The key to high performance is to do your job consistently well, day-in, day-out. It’s no good to anyone stepping up only when you fancy it. The same applies in sport, especially across the course of a long season, be it football, formula one or tennis. All elite performers know this, teachers especially. Southgate’s spine of Pickford – Stones – Henderson – Kane means that the team finally has a permanent back bone that not only props up the team but acts as the central nervous system for the team’s performance, health and well-being.

OST

Successful leaders have a strong sense of Objective, Strategy, Tactics and Gareth Southgate is no exception. As manager, he knows that the single objective to win the world cup needs to drive all that they do as a team. Even at the start of the competition when no-one thought they had a hope, I’m convinced he told his players that this was their objective, their destination. He must have told them it enough times because you can now begin to see that they finally believe it.

With the objective and associated strategy in place and understood by all, the manager has stuck to it, regardless. He hasn’t tinkered with the system and has stayed true to his beliefs. The players all know what is required of them and why. For the first time ever we don’t have square pegs and round holes. Decide on your strategy first, communicate it with everyone, and then build your tactics around it.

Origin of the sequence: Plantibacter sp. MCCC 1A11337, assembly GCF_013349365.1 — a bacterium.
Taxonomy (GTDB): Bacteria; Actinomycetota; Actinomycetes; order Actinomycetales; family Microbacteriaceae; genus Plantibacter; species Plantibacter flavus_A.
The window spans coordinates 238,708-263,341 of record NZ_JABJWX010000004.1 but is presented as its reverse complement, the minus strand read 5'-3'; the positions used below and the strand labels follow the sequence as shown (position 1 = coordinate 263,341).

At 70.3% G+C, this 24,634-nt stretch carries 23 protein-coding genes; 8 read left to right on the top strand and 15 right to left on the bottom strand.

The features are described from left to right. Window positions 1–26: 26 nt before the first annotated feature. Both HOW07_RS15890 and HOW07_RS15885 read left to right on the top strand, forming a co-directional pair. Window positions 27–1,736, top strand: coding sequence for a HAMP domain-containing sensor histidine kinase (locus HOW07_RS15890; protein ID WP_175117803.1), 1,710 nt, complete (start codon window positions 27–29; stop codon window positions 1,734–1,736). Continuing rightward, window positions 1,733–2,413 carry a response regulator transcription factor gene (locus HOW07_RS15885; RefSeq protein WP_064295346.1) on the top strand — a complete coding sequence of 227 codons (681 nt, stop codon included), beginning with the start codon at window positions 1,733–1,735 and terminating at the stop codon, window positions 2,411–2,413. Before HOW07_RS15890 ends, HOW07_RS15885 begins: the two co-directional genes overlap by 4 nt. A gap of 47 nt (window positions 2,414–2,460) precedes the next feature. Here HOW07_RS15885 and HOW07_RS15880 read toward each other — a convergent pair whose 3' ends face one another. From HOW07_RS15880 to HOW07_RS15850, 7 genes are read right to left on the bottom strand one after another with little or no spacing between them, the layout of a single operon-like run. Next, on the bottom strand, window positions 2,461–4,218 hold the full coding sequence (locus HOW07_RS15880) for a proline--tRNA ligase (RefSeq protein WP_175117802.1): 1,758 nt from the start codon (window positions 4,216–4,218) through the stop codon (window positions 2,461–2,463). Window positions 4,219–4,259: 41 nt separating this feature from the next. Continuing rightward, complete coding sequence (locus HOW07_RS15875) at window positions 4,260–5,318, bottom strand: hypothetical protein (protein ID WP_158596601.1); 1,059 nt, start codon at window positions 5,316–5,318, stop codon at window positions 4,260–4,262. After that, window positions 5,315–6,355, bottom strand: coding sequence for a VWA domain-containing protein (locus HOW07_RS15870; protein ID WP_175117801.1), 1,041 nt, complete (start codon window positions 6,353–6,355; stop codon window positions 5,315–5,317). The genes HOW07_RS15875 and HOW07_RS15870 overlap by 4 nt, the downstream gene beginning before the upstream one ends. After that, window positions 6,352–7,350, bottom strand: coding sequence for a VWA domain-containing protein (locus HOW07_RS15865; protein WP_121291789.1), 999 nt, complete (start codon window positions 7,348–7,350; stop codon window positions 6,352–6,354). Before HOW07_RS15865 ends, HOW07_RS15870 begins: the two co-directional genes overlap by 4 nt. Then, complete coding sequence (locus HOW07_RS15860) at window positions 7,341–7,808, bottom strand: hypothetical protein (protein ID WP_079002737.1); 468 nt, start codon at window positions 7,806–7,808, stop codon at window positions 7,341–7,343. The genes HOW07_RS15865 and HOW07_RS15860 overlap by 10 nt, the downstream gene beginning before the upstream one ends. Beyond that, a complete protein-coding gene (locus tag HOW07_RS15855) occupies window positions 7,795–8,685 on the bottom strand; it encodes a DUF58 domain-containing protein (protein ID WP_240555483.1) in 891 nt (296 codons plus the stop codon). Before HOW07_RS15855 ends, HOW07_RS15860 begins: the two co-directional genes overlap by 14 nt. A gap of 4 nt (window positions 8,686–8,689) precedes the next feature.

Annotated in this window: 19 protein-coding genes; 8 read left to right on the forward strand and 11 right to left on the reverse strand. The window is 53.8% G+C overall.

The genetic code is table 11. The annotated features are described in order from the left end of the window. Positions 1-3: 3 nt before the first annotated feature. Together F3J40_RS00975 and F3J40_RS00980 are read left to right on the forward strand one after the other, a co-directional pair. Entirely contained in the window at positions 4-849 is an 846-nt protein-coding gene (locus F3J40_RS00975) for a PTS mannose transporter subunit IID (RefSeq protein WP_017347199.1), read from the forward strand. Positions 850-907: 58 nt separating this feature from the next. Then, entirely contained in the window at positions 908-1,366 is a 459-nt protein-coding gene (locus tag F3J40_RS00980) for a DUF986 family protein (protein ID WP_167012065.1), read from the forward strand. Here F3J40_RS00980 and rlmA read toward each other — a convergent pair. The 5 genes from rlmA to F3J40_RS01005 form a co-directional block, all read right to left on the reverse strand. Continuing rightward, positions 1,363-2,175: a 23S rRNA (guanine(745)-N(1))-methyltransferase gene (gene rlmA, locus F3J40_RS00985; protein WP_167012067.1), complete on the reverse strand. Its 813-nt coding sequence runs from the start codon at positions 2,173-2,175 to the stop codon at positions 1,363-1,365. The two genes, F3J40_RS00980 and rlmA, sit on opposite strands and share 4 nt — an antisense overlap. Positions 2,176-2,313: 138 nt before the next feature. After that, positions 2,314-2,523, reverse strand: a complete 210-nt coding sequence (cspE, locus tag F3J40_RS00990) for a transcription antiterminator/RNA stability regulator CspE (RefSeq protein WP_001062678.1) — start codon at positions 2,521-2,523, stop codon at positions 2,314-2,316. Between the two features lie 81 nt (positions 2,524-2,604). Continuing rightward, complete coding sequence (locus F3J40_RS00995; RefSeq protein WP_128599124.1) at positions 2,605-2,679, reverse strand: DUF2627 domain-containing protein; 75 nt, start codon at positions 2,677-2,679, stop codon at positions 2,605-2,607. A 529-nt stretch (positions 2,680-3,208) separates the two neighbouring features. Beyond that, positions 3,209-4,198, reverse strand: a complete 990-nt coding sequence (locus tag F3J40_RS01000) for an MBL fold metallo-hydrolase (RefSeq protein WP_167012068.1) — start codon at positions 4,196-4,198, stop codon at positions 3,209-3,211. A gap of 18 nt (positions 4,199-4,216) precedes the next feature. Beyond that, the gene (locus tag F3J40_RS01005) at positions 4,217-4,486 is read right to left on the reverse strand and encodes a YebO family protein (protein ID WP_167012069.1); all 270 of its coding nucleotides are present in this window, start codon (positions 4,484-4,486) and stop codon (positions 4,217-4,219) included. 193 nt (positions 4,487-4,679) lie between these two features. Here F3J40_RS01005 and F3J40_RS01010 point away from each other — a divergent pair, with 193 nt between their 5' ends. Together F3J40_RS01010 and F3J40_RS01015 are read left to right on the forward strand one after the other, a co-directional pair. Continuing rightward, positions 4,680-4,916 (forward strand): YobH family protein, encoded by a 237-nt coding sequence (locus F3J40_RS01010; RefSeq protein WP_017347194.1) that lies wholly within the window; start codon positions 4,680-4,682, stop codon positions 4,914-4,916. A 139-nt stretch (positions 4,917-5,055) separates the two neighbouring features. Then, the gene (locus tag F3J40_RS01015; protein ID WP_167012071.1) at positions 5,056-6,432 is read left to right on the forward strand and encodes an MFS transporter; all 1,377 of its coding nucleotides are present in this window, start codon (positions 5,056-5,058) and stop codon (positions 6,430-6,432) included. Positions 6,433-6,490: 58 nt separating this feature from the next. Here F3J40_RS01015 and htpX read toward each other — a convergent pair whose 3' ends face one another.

When the strategy starts to waver, stick by it and instead change your tactics so that you get the job done. And if need be, write the tactics down on a water bottle and pass it to your keeper during a penalty shootout. It’s called preparedness and it works wonders.

Legacy

What is remarkable about this set of players is that many of them have been playing together for years, in most cases under the watchful eye of Southgate. Although the team may appear youthful and inexperienced, as a unit overall they have come through the ranks together. Seven of the current squad all played for Southgate at Under-21s, Kane, Dier and Lingard included. There are massive lessons to be learnt here about the importance of nurture, succession and the role effective talent management can play, particularly when developing youth.

The role of the leader is crucial in making it clear to his team that he’s not a quitter. He is in it for the long term. This England squad was always meant to be a work-in-progress, with one eye on the World Cup in four years’ time. The Euros in 2020 were to be the real test. This was just a dress rehearsal.

The reason it’s now become the main stage is because there is buy-in at every level. The team enjoy what they do. Players know that if they mess up, they can go again. The crippling fear of failure has been removed. The prevailing culture is no longer about individual egos but the development of the team over time. It’s about continuous improvement at all levels where every marginal gain counts. You sense almost a siege mentality when the players cross the white line, something we’ve not seen before.